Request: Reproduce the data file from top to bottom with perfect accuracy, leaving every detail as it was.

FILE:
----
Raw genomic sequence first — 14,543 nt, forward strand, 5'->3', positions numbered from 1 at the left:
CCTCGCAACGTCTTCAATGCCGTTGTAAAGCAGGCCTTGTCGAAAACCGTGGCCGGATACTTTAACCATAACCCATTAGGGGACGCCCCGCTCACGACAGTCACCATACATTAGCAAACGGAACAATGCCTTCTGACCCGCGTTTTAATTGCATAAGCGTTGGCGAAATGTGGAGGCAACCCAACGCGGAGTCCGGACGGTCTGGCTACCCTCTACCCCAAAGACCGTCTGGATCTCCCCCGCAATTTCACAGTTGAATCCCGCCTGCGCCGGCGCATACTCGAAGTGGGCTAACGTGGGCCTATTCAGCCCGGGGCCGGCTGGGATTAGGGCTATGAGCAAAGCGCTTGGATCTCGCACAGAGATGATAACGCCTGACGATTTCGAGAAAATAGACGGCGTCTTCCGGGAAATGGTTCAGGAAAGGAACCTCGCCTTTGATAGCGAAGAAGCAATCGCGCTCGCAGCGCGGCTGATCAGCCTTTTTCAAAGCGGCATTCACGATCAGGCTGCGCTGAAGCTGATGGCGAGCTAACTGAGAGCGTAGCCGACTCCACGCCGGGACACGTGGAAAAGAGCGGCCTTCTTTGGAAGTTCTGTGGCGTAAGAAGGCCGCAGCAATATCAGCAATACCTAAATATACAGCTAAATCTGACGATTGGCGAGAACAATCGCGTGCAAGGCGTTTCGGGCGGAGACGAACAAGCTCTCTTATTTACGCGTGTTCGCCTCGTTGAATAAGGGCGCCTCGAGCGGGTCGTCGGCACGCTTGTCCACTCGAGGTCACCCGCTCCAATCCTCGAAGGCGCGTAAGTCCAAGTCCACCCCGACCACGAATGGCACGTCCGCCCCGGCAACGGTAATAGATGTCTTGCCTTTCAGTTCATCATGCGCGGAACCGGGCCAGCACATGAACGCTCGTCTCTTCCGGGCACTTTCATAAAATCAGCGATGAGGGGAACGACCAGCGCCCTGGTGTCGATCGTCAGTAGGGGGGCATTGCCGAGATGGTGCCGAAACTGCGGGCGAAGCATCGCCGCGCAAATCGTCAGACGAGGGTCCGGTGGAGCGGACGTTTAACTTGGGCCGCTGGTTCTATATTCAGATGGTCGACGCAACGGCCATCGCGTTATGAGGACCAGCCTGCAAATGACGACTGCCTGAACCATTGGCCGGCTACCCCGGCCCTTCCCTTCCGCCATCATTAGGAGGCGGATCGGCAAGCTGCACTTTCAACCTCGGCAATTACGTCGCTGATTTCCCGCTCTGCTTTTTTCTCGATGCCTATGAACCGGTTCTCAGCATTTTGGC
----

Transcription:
Raw genomic sequence first — 14,543 nt, forward strand, 5'->3', positions numbered from 1 at the left:
CCTCGCAACGTCTTCAATGCCGTTGTAAAGCAGGCCTTGTCGAAAACCGTGGCCGGATACTTTAACCATAACCCATTAGGGGACGCCCCGCTCACGACAGTCACCATACATTAGCAAACGGAACAATGCCTTCTGACCCGCGTTTTAATTGCATAAGCGTTGGCGAAATGTGGAGGCAACCCAACGCGGAGTCCGGACGGTCTGGCTACCCTCTACCCCAAAGACCGTCTGGATCTCCCCCGCAATTTCACAGTTGAATCCCGCCTGCGCCGGCGCATACTCGAAGTGGGCTAACGTGGGCCTATTCAGCCCGGGGCCGGCTGGGATTAGGGCTATGAGCAAAGCGCTTGGATCTCGCACAGAGATGATAACGCCTGACGATTTCGAGAAAATAGACGGCGTCTTCCGGGAAATGGTTCAGGAAAGGAACCTCGCCTTTGATAGCGAAGAAGCAATCGCGCTCGCAGCGCGGCTGATCAGCCTTTTTCAAAGCGGCATTCACGATCAGGCTGCGCTGAAGCTGATGGCGAGCTAACTGAGAGCGTAGCCGACTCCACGCCGGGACACGTGGAAAAGAGCGGCCTTCTTTGGAAGTTCTGTGGCGTAAGAAGGCCGCAGCAATATCAGCAATACCTAAATATACAGCTAAATCTGACGATTGGCGAGAACAATCGCGTGCAAGGCGTTTCGGGCGGAGACGAACAAGCTCTCTTATTTACGCGTGTTCGCCTCGTTGAATAAGGGCGCCTCGAGCGGGTCGTCGGCACGCTTGTCCACTCGAGGTCACCCGCTCCAATCCTCGAAGGCGCGTAAGTCCAAGTCCACCCCGACCACGAATGGCACGTCCGCCCCGGCAACGGTAATAGATGTCTTGCCTTTCAGTTCATCATGCGCGGAACCGGGCCAGCACATGAACGCTCGTCTCTTCCGGGCACTTTCATAAAATCAGCGATGAGGGGAACGACCAGCGCCCTGGTGTCGATCGTCAGTAGGGGGGCATTGCCGAGATGGTGCCGAAACTGCGGGCGAAGCATCGCCGCGCAAATCGTCAGACGAGGGTCCGGTGGAGCGGACGTTTAACTTGGGCCGCTGGTTCTATATTCAGATGGTCGACGCAACGGCCATCGCGTTATGAGGACCAGCCTGCAAATGACGACTGCCTGAACCATTGGCCGGCTACCCCGGCCCTTCCCTTCCGCCATCATTAGGAGGCGGATCGGCAAGCTGCACTTTCAACCTCGGCAATTACGTCGCTGATTTCCCGCTCTGCTTTTTTCTCGATGCCTATGAACCGGTTCTCAGCATTTTGGC